Well, you certainly weren’t the first.
For over half a century, from the 1820s to the 1880s, tuberculosis was seen as a terribly romantic affliction, a disease of fragility and spiritual purity. Consumptives were delicate creatures with bright and sensitive minds: they were Keats and Shelley, Thoreau and Emerson, Edgar Allan Poe, Frederic Chopin, Robert Lewis Stevenson, Sidney Lanier. The disease was supposed to awaken a certain transcendent passion in people, even as their bodies wasted away. There was even a term for this phenomenon, spes phthisica (spes= hope; phthisis = tuberculosis). The Goncourt brothers provide us with a particularly ludicrous example of this sort of thinking in Madame Gervaisais (1869):
In contrast to the diseases of the crude, baser organs of the body which clog and soil the mind, the imagination, and the very humors of the sick as though with corrupt matter, phthisis [tuberculosis], this illness of the lofty and noble parts of the human being, calls forth in the patient a state of elevation, tenderness and love, a new urge to see the good, the beautiful, and the ideal in everything, a state of human sublimity which seems almost not to be of this earth.
Many of the physical features tuberculosis caused came to be romanticized and seen as beautiful: the extreme thinness, the hollow cheeks and gaunt face, the shiny eyes, the pale anemic skin, against which the flushed cheeks of a constant, low-grade fever stood out vividly. Descriptions of the tubercular from this time period are sometimes simply ridiculous. Take this bit from a (supposedly factual) article about the experiences of a practicing physician:
She was wasted almost to a shadow,- attenuated to nearly ethereal delicacy and transparency… Perfectly motionless and statuelike lay that fair creature, breathing so imperceptibly that a rose-bud might have slept on her lips unfluttered.
Or how about this, from Charlotte Brontë’s Villette:
What I saw was the shadow of a royal Vashti: a queen, fair as the day once, turned pale now like twilight, and wasted like wax in flame… She stood, not dressed, but draped in pale antique folds, long and regular like sculpture. A background and entourage and flooring of deepest crimson threw her out, white like alabaster—like silver: rather, be it said, like Death.
In Wuthering Heights, Emily Brontë also tossed in a bit of this herself: “She was rather thin, but young, and fresh-complexioned, and her eyes sparkled as bright as diamonds.” What I find really interesting about this is that not only did Emily and Charlotte Brontë both eventually die of consumption, so did their brother Branwell, their sisters Maria and Elizabeth, and possibly their mother, too: they grew up with the cost of tuberculosis, with the basic and unattractive pain of losing a loved one. Surely the Brontë sisters knew better than to paint such enticing pictures of what was, ultimately, an unpleasant and grave diagnosis. But then, perhaps they needed these images of the disease even more than most.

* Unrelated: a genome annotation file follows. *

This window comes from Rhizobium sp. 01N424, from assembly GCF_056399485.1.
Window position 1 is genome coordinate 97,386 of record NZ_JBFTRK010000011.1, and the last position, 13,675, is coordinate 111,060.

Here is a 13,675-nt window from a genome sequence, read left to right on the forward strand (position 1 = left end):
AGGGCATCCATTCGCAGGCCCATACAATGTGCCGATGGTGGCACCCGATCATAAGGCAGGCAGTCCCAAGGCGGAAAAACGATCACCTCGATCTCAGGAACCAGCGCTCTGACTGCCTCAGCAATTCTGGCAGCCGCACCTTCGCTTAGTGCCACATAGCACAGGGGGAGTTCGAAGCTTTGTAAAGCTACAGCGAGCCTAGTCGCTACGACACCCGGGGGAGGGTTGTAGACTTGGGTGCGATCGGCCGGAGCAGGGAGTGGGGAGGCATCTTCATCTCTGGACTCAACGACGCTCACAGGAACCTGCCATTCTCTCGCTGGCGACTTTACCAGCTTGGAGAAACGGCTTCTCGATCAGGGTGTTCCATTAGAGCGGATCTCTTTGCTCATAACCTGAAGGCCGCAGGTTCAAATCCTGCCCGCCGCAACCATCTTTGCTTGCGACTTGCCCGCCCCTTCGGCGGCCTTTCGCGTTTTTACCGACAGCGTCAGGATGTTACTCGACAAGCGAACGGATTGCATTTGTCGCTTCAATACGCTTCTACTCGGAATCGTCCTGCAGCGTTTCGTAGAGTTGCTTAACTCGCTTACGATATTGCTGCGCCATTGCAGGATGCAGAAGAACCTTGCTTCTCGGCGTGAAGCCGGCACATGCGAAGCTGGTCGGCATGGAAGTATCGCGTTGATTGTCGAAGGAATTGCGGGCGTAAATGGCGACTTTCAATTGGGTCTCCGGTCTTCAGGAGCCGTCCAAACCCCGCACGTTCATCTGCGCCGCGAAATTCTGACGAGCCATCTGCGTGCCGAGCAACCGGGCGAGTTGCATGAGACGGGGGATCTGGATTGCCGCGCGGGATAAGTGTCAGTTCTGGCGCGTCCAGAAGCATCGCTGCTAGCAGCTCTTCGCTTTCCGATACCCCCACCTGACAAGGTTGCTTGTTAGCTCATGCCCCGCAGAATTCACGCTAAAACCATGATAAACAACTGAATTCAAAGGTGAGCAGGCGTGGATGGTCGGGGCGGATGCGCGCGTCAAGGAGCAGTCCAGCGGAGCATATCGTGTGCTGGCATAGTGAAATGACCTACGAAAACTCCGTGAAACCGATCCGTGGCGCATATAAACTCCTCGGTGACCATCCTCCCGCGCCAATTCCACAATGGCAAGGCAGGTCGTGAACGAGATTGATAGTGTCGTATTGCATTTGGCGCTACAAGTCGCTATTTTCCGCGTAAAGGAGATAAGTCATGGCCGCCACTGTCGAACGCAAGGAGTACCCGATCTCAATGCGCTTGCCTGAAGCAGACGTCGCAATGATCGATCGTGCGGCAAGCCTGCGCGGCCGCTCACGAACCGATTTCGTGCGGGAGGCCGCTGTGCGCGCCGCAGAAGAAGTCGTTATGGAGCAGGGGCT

Which leads us to the point of all this: these images existed because people needed them. They were a way of making sense of what, by the middle of the 19th century, was an epidemic of massive proportion. Estimates of the incidence of tuberculosis in the late 18th and early-to-mid 19th centuries run as high as 1 in 4 people in America and parts of Europe. Unlike the periodic outbreaks of diseases like plague and cholera that Europeans were used to, the wave of a tuberculosis epidemic is generally spread out across several centuries, gradually swelling and retreating over decades. As such, it’s a lot harder to recognize as an epidemic disease at all when you’re in the thick of it. People didn’t realize they were at the crest of a consumptive plague, but they did realize that large numbers of people from all walks of life were suffering, over long periods of time, from a deadly ailment. Turning that ailment into something like a positive personality trait made it easier to cope with. It was easier to see untimely death as a spiritual triumph, rather than as a meaningless waste of potential. It was easier to see loved ones as beautiful with their slenderness and pale complexion, rather than concentrating on the hacking and the night sweats and the hemorrhaging. It was easier to die in virtue and dignity than to simply die in pain.
The glorification of tuberculosis did not last forever, however. As the 19th century drew to a close, tuberculosis began to recede in prevalence. At the same time, the germ theory of disease was growing in popularity and transforming both medicine and public health. During the romantic period, people hadn’t seen tuberculosis as an illness that passed from person to person; instead, it was thought to be a constitutional and hereditary condition. But in 1882, Robert Koch discovered the tuberculosis bacilli, showing once and for all that consumption was simply a vicious little microbe. This brought a whole new dimension to ideas about the tubercular: suddenly, whatever else consumptives were, they were also a potential threat, the source of a contagion that could spread. Ironically, it was as tuberculosis as an infectious disease was becoming less and less prevalent that people became more and more scared of it, instituting all sorts of sanitary reforms to keep it in check. And gradually, even the image of the transcendent consumptive died its tragic death.
Caldwell, Mark. The Last Crusade: The War on Consumption 1862-1954. New York: Atheneum, 1988.
Daniel, Thomas M. Captain of Death: The Story of Tuberculosis. Rochester, NY: University of Rochester Press, 1997.
Harrison, Mark. Disease and the Modern World Cambridge: Polity Press, 2004.
Morens, David M. "At the Deathbed of Consumptive Art." Emerging Infectious Diseases 8.11(2002).